Vox Pop

The Renfrew Group has joined forces with biotechnology consultancy Ivotech to bring design and technology disciplines together in the healthcare field (DW 13 September). Is this a good idea and, if so, what other sectors could benefit from this type of approach?

‘My personal philosophy is that individuals prosper most by concentrating without deviation from their main talents. This includes commitment to experimentation, some of which is bound to fail. Joint business ventures are a low-risk way to explore possibilities and attract attention. Like love matches, design and technology permutations are endless – compatibility and energy are the key to success. Are we seeing the birth of another truly multidisciplinary group?’

Ross Kinneir, Director, Kinneir Dufort

‘Product designers have always created formal and informal links with specialist groups in product fields where a particular expertise is required. Whether it is creative thinkers collaborating with technologists, biochemists, psychologists or whatever, this kind of collaboration and teamwork has always been a crucial factor in product development. The healthcare field is a specialised sector requiring exactly this approach, and off hand I cannot think of a sector that doesn’t.’

Andy Davey, Principal, TKO

‘It makes perfect sense. They’re not the first and they certainly won’t be the last. A problem clients often face is narrow thinking caused by “specialists” (experts being people who know a lot about a little). This is one way around the problem. But the challenge is to find a common language that both sides understand.’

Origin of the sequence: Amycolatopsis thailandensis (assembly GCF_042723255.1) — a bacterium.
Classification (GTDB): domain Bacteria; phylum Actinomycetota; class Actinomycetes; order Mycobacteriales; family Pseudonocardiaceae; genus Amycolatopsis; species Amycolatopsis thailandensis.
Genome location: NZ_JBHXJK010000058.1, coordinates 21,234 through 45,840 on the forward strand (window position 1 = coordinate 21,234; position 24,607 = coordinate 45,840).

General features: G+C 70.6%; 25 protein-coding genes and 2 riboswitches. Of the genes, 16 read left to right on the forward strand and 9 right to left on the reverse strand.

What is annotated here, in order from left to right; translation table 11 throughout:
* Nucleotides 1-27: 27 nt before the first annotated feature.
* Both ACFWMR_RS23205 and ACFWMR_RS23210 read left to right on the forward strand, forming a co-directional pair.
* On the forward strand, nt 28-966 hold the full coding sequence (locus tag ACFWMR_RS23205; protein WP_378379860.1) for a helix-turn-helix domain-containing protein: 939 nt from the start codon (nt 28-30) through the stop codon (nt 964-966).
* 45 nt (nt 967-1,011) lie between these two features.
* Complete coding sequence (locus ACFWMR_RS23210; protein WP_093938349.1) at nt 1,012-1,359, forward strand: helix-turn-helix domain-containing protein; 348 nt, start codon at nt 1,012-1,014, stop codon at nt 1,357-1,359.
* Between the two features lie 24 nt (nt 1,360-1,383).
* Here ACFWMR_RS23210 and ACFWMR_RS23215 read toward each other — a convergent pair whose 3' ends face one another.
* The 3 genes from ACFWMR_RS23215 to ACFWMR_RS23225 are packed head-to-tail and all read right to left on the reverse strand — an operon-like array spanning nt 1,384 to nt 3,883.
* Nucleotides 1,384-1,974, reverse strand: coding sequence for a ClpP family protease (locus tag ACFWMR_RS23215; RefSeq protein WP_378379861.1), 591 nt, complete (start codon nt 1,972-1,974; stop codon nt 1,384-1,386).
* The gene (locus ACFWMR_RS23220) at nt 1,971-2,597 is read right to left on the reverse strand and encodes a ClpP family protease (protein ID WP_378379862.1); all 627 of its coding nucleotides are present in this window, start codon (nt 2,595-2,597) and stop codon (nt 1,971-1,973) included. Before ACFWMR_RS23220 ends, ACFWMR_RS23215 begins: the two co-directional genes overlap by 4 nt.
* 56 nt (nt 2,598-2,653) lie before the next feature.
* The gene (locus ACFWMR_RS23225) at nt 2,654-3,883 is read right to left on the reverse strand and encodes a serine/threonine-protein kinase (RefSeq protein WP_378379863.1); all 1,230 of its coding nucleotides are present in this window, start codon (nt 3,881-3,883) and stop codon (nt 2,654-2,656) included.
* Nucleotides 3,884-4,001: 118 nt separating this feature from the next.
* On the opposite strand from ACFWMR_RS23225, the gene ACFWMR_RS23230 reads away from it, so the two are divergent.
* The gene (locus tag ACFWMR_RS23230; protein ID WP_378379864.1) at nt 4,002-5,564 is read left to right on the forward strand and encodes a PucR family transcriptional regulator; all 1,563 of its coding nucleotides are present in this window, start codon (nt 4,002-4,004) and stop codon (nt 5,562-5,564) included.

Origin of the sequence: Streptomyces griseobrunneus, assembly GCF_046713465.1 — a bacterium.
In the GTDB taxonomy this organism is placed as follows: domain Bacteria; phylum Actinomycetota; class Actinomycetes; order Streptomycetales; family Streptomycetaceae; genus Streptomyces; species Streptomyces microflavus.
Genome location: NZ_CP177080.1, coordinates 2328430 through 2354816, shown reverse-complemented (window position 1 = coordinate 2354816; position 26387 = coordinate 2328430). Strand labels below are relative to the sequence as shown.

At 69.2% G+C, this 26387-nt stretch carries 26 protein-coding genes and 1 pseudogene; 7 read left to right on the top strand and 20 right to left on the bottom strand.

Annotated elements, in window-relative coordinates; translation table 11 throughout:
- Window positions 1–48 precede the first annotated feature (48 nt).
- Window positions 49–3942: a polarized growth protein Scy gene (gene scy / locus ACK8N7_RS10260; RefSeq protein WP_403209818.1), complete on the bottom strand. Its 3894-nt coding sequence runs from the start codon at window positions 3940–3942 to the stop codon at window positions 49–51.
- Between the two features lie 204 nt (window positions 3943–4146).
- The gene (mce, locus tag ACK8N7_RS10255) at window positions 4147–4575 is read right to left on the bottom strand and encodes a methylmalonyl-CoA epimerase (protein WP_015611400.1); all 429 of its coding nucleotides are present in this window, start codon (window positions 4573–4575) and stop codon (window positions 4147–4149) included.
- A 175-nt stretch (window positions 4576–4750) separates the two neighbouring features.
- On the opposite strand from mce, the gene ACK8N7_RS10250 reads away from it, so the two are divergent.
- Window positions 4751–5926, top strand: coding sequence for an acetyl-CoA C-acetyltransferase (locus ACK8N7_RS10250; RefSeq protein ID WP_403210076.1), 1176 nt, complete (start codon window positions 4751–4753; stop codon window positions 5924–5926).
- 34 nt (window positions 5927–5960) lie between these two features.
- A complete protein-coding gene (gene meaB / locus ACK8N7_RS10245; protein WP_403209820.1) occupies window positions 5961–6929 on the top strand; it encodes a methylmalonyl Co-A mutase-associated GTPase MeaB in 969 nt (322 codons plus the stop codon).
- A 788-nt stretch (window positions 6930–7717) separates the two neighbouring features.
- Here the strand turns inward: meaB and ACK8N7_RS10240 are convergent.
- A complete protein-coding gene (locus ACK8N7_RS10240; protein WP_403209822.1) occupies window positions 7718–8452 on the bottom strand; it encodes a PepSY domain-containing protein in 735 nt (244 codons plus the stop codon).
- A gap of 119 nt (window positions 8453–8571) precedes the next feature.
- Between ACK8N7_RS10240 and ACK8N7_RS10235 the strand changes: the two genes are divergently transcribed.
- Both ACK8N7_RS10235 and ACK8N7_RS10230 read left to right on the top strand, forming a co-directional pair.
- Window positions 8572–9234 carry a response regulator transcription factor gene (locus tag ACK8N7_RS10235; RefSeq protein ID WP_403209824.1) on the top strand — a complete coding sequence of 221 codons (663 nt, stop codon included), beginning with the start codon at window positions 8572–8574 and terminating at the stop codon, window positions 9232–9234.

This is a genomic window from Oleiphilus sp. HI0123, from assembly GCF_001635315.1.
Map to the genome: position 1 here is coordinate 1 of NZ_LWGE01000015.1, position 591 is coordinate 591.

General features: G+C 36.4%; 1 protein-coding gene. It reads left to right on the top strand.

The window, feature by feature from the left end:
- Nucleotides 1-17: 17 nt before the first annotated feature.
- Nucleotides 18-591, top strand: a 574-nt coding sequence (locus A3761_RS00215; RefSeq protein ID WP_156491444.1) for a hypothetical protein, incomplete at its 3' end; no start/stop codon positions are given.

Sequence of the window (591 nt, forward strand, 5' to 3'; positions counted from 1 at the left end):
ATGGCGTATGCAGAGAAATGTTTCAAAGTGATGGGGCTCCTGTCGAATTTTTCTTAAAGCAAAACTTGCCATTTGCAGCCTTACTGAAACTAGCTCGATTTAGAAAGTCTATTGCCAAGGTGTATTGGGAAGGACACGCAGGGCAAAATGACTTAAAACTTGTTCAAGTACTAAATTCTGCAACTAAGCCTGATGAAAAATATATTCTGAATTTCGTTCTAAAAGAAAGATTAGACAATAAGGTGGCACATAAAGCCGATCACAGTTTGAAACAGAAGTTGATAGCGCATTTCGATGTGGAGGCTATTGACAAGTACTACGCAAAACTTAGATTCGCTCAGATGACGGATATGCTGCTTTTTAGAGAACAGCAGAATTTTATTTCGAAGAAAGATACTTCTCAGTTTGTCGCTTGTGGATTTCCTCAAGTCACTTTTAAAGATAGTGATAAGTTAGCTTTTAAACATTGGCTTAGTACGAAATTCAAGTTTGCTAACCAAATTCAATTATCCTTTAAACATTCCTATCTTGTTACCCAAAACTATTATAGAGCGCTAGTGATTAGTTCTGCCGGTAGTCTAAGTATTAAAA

Richard Watson, Founder, Global Innovation Network

‘This is an excellent idea. The potential of design thinking is realised when it is accurately matched to the needs of business. Creating a new service offer in this way improves that match. There is opportunity for us all to benefit from collaborating and offering a more focused service product. We will see more of this.’

Alan South, Head, Ideo Product Development Europe

‘Often technology companies don’t deal with emotional and lifestyle issues experienced by the user, focusing on the clinical fundamentals rather than the means to provide the solution. A joint venture of this kind ensures that the needs of the user will win out. This coherent approach can be applied to pretty much any field.’

Nigel Goode, Director, Priestman Goode

Latest articles